Friday, 16 October 2009
A rare treat for me today. Alla joined me on my Friday morning walk up to the castle and back.
And even though temperautres had dropped to nearly freezing over night we were not put off and pounded up the road, taking advantage of all the shortcuts. Got to the top (44ometres, 4 kns) in no time at all only to find that my favouirte bar hadn't yet opened.
So we took our life in our hands and had coffee at the trattoria. A restaurant which continues to get rave reviews but I can't understand why. Dank, dusty and smelly. But working on the theory that the scalding of the milk in the cappuchino would get rid of all known germs we tried their coffee and it wasn't bad.
Walking down took much longer as twowomen together we had to set the world to rights and covered everything from making bread, through muisc to , I admit, the locals!
There are four curves each way.
The ones looking north west look over the village and, on a fine day, glimpses of the Alps, Switzerland, France Uk and mum!!!.
The ones looking south and east offer splendid views of the castles. Rossena in forground, Canossa to the rear. With the Apennines to the back
Tuesday, 13 October 2009
This Sunday we decided to patrol the river valley. We set off along what is shown as a Roman road on the map. The road ran alongside the river from Northern Italy to Pistoia south of the Apennines.
And at this point from 2 BC to 3AD there was an important town called Luceria. Old photos show that some of the forum was still standing in the early 20th century. This is the site of the modern digs, complete with sign warning vandals to keep out. I think the warning came too late.
Yet the Romans knew a thing or two about road building, in fact the new ring road picks up the old route and developes it out of all proportion. Ringroads should take traffic around a town but they've only planned the first part of ours, the part bringing it into the area, convieniently finishing in the newly planned agro-industrial area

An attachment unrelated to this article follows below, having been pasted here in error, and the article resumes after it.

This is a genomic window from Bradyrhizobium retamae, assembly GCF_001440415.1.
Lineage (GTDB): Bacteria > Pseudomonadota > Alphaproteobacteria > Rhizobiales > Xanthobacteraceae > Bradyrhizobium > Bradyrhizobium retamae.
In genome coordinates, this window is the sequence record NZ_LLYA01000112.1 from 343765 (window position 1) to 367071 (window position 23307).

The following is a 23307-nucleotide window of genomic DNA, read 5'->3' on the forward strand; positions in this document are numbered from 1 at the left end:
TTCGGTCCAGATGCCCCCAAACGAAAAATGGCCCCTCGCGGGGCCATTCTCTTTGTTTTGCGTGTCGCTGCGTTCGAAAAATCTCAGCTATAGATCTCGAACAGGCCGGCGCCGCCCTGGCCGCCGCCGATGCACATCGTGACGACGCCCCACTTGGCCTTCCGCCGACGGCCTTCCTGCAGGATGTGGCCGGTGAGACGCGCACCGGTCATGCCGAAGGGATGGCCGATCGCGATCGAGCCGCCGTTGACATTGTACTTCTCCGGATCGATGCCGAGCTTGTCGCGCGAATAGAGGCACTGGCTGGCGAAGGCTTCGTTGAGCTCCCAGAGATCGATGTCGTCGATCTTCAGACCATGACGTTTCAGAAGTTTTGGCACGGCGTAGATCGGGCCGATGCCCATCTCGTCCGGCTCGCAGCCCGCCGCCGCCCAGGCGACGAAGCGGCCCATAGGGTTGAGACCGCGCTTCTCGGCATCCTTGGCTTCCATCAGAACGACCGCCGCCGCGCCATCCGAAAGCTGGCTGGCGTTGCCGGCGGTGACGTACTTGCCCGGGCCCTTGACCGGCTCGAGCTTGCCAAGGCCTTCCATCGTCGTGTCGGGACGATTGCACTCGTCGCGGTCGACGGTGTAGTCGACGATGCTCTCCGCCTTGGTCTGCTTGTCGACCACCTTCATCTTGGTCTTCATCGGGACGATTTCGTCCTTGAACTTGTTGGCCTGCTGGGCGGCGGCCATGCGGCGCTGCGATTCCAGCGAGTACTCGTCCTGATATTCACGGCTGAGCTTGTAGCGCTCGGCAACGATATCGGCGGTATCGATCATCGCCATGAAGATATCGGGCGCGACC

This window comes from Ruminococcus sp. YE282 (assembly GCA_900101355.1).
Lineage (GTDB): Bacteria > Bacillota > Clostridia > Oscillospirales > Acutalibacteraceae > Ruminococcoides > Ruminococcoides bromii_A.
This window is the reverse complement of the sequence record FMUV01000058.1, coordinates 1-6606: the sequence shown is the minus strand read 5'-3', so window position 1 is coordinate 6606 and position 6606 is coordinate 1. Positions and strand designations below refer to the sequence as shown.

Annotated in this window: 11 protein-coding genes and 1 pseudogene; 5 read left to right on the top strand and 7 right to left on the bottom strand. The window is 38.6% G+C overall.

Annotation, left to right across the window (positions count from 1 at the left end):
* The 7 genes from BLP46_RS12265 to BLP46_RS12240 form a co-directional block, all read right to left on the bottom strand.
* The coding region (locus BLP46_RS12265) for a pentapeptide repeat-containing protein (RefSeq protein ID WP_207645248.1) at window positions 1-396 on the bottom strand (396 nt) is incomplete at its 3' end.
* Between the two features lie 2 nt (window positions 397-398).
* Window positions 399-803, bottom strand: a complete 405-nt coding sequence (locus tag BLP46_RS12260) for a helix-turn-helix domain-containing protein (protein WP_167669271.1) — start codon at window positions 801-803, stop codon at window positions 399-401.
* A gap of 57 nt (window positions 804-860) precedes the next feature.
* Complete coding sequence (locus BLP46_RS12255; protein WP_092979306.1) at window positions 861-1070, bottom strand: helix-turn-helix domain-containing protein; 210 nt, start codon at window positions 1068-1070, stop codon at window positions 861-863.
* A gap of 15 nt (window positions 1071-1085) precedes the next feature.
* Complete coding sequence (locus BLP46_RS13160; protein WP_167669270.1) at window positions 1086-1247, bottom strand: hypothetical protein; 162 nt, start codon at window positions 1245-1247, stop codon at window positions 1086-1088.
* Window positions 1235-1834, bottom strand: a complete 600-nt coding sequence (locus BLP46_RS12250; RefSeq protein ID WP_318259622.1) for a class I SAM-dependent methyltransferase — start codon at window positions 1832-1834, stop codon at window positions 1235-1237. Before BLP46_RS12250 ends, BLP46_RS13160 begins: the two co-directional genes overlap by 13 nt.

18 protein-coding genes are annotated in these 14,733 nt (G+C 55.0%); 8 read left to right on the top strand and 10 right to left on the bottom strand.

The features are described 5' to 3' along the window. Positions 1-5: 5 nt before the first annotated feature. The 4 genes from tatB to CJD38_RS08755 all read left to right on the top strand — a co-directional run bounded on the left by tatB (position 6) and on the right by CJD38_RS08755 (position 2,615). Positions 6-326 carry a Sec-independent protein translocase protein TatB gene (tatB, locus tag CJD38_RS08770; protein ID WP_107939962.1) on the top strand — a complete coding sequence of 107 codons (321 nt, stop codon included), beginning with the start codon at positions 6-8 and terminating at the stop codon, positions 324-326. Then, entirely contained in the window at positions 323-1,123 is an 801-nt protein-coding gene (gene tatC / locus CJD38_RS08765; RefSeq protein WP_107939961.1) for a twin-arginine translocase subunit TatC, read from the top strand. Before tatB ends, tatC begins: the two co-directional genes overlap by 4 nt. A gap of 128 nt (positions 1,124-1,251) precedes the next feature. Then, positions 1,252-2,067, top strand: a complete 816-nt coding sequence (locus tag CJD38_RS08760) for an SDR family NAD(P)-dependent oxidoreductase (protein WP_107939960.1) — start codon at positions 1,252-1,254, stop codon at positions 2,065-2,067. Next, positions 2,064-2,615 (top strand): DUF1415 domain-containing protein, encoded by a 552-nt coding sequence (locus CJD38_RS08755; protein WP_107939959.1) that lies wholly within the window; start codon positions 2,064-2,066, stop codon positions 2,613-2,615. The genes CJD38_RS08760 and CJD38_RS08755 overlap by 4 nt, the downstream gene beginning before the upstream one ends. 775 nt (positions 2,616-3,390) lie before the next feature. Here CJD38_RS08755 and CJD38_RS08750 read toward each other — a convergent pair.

Being divided by a scarp from the rest of the viallge, not everyone is aware of how this once 'protected area ' is being taken over.
This ditch is actually all that remains of the Canale Ducale built in mid 15th century to take water from the river out into the plain. There are still a few working watermills along its length, including one in our village for grinding animal feed. In another area it crosses the built up area on a medieval viaduct. In the summer it is full of rushing water.
After promises to build a bridal path our council took the easy way out and are systematically replacing it with pipes.
And last but definitively not least, the 'piece de resistance', the local sawmills located right in the center of the village.
And with this I think I've discouraged any wouldbe visitors planning to pop over to sunny Italy.
Next week I' taking to the hills again....
Monday, 5 October 2009
If anyone ever vists me in these parts I shall take them to Sunday lunch in this restaurant on the banks of the Tassobbio.
A restored watermill where guests eat in the courtyard. Live background music (man with accordion) and even resident dog
Naturally we had our sandwiches outside on a convienient bench.
Can't say what I'm knitting. It's for someone reading this blog .
Note the new sticks. A bit dodgy to start with, I kept getting tangled up in them and my thumbs are all blistered.
Yet they came in handy by the time we'd walked along the top of the valley (700m), down, along the stream and back up again, passing the ancient church of Pianzo on the way
And what about that view!